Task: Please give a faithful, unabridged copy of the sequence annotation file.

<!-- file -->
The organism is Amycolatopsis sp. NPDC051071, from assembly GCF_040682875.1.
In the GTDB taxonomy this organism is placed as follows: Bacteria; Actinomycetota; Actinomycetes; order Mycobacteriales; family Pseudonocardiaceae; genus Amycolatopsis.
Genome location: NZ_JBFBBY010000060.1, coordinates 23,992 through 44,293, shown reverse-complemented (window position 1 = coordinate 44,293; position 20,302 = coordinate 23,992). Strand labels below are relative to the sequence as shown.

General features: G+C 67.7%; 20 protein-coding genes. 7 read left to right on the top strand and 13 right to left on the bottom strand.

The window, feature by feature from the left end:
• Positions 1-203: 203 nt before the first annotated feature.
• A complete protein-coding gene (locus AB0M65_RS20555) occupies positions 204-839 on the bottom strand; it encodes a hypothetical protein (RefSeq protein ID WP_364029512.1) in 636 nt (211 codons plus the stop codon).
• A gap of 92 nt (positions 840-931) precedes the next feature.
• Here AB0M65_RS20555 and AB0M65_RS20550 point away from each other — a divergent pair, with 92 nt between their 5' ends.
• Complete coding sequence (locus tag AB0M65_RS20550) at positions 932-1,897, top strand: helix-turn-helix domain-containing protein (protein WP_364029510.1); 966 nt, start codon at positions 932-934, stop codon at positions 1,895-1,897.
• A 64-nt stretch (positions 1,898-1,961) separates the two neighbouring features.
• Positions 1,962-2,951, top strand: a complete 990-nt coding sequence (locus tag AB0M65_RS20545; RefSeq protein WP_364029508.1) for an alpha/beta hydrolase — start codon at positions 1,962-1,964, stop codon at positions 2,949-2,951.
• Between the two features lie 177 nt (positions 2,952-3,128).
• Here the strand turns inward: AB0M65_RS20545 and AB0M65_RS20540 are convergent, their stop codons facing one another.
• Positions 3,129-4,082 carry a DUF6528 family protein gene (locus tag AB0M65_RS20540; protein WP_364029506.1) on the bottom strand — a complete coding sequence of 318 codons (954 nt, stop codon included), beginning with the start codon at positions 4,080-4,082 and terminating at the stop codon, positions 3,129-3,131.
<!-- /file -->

The organism is Amycolatopsis sp. NPDC051071, from assembly GCF_040682875.1.
In the GTDB taxonomy this organism is placed as follows: Bacteria; Actinomycetota; Actinomycetes; order Mycobacteriales; family Pseudonocardiaceae; genus Amycolatopsis.
Genome location: NZ_JBFBBY010000060.1, coordinates 23,992 through 44,293, shown reverse-complemented (window position 1 = coordinate 44,293; position 20,302 = coordinate 23,992). Strand labels below are relative to the sequence as shown.

General features: G+C 67.7%; 20 protein-coding genes. 7 read left to right on the top strand and 13 right to left on the bottom strand.

The window, feature by feature from the left end:
• Positions 1-203: 203 nt before the first annotated feature.
• A complete protein-coding gene (locus AB0M65_RS20555) occupies positions 204-839 on the bottom strand; it encodes a hypothetical protein (RefSeq protein ID WP_364029512.1) in 636 nt (211 codons plus the stop codon).
• A gap of 92 nt (positions 840-931) precedes the next feature.
• Here AB0M65_RS20555 and AB0M65_RS20550 point away from each other — a divergent pair, with 92 nt between their 5' ends.
• Complete coding sequence (locus tag AB0M65_RS20550) at positions 932-1,897, top strand: helix-turn-helix domain-containing protein (protein WP_364029510.1); 966 nt, start codon at positions 932-934, stop codon at positions 1,895-1,897.
• A 64-nt stretch (positions 1,898-1,961) separates the two neighbouring features.
• Positions 1,962-2,951, top strand: a complete 990-nt coding sequence (locus tag AB0M65_RS20545; RefSeq protein WP_364029508.1) for an alpha/beta hydrolase — start codon at positions 1,962-1,964, stop codon at positions 2,949-2,951.
• Between the two features lie 177 nt (positions 2,952-3,128).
• Here the strand turns inward: AB0M65_RS20545 and AB0M65_RS20540 are convergent, their stop codons facing one another.
• Positions 3,129-4,082 carry a DUF6528 family protein gene (locus tag AB0M65_RS20540; protein WP_364029506.1) on the bottom strand — a complete coding sequence of 318 codons (954 nt, stop codon included), beginning with the start codon at positions 4,080-4,082 and terminating at the stop codon, positions 3,129-3,131.